Reliable profiling of IgG and IgM levels in home-sampled dried blood spots
The COVID-19 pandemic has over soon two years challenged societies worldwide in an unprecedented global public health challenge. Different diagnostic methods are important parts of the fight against the SARS-CoV-2 virus and to curb the consequences of the pandemic. Serological assays can be used to study the humoral immune system has coped with a previous infection. However, healthcare professionals are needed to draw venous blood for medical serology testing and the rapid self-tests using capillary blood currently available does not fulfill the requirements. Therefore, home-sampling, by i.e., dried blood spots (DBS), a method which is well-established for screening of neonates, in combination with medical laboratory analysis has been suggested as a route to do serology assays and to decrease societal infections.
In a recent publication in Nature Communications researchers from KTH Royal Institute of Technology, Karolinska University Hospital, Karolinska Institutet, Stockholm University and Danderyd Hospital showed a multianalyte and multiplexed approach to reliably profile IgG and IgM levels against several versions of SARS-CoV-2 proteins (S, RBD, N) in home-sampled dried blood spots (DBS) (First author: Niclas Roxhed, Corresponding authors Jochen M. Schwenk and Niclas Roxhed).
Roxhed and colleagues distributed precision home-sampling kits (two sets of 1000 kits along with questionnaires and forms for informed consent) to randomly selected households in Stockholm during April of 2020. This was during the first wave of the pandemic. They received 55% of the sampling cards back within the first three weeks, and out of these 82% (N = 878) of the participants had succeeded with self-sampling of blood. Women were found to be slightly over-represented in compliance and sampling success. The replies to the questionnaire showed none of the participants had tested positive for SARS-CoV-2 by PCR, though about one in eight (13%) self-reported fever under influenza-like symptoms and one in five (22%) listed symptoms related to issues with breathing. Half of the participants listed no symptoms.
The researchers then analyzed the humoral immune response to SARS-CoV-2 infections in DBS by multiplexed serology assays. The method exhibited a high precision that deemed the utility of using self-sampling of blood for unbiased but reliable estimations of SARS CoV-2 seroprevalence. Roxhed and colleagues used complementary classification approaches to estimate an accumulated seroprevalence of 12.5% (95% CI: 10.3%–14.7%). This includes 5.4% of the samples being IgG+IgM+ against several SARS-CoV-2 proteins, as well as 2.1% being IgG−IgM+ and 5.0% being IgG+IgM− for the virus’ S protein. The results also showed that subjects classified as IgG+ for several SARS-CoV-2 proteins had self-reported influenza-like symptoms more frequently in the questionnaires, than those being IgG+ for only the S protein with odds ratio (OR) = 6.1; p < 0.001. In addition, the study found that about 30% of the seropositive participants were asymptomatic.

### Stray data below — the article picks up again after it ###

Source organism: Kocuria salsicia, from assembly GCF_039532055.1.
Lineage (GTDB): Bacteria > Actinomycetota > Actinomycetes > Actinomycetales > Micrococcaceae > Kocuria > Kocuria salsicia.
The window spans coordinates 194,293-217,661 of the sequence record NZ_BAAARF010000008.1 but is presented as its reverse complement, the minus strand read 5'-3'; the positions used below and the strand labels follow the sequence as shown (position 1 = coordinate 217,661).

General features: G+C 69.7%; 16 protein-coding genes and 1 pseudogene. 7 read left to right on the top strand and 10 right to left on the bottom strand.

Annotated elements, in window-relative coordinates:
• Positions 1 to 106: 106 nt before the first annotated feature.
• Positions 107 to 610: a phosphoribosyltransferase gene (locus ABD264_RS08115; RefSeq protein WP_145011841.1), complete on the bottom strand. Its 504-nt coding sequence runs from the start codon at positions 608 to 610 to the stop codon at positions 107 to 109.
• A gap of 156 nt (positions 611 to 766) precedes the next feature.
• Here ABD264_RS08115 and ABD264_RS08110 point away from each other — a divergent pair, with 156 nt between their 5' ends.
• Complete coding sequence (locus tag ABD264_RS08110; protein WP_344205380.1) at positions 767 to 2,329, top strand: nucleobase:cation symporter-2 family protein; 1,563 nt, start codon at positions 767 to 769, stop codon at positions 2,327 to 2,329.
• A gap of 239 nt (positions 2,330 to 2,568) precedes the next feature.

In summary, the proposed strategy showed that it was possible to get accurate individual-level and multiplexed serology results from blood collected by self-sampling at home. In addition, the results can contribute to the understanding and knowledge about both the undiagnosed SARS-CoV-2 seroprevalence in society and the diversity of the immune SARS-CoV-2 response. Using home-sampling concepts for health tests can become an important part of future pandemic preparedness to fight future pandemics.
Our project provided unique insights into how the SARS-CoV-2 virus spread during the first wave of the pandemic in the general population in Stockholm. We were excited and thankful that so many participated in our study while accepting that we could not provide any individual feedback from the analyses. Sharing the analysis script and anonymized data is an important aspect of transparent and reproducible research. Hopefully, we will continue to improve the tools, mechanisms and standards that first protect the donor information and then enable to share the collected data.
The article was originally shared on the preprint server medRxiv on July 2nd 2020. The researchers have shared a metadata record-only for the restricted data in the SciLifeLab Data Repository. Roxhed, Niclas; Bendes, Annika; Dale, Matilda; Mattsson, Cecilia; Hanke, Leo; Dodig-Crnkovic, Tea; et al. (2021): Multianalyte serology in home-sampled blood enables an unbiased assessment of the immune response against SARS-CoV-2. SciLifeLab. Dataset. In addition, the authors also state that normalized and anonymized serology data can be made available.
The researchers within this study were supported by grants to Science for Life Laboratory from the Knut and Alice Wallenberg Foundation (2020.0182) for “Translational Serology”, funds from the Erling-Persson foundation for KTH Center for Precision Medicine (KCAP), KTH, Science for Life Laboratory, and the EU-funded CoroNAb project. SciLifeLab’s Affinity Proteomics Unit in Stockholm, the Autoimmunity and Serology Units, and the Human Protein Atlas Project are acknowledged for their support.
- Metadata record-only for the restricted data: available in SciLifeLab Data Repository
- Analysis scripts: available in GitHub
- Record of the scripts: available in Zenodo
Roxhed, N, Bendes, A, Dale, ma, Mattsson, C, Hanke, L, Dodig-Crnkovic, T, Murray, C, Meineke, B, Elsässer, S, Andréll, J, Havervall, S, Thålin, C, Eklund, C, Dillner, J, Beck, O, Thomas, C.E, McInerney, G, Hong, M-G, Murrell, B, Fredolini, C & Schwenk, J.M. Multianalyte serology in home-sampled blood enables an unbiased assessment of the immune response against SARS-CoV-2. Nature Communications 12, 3695 (2021)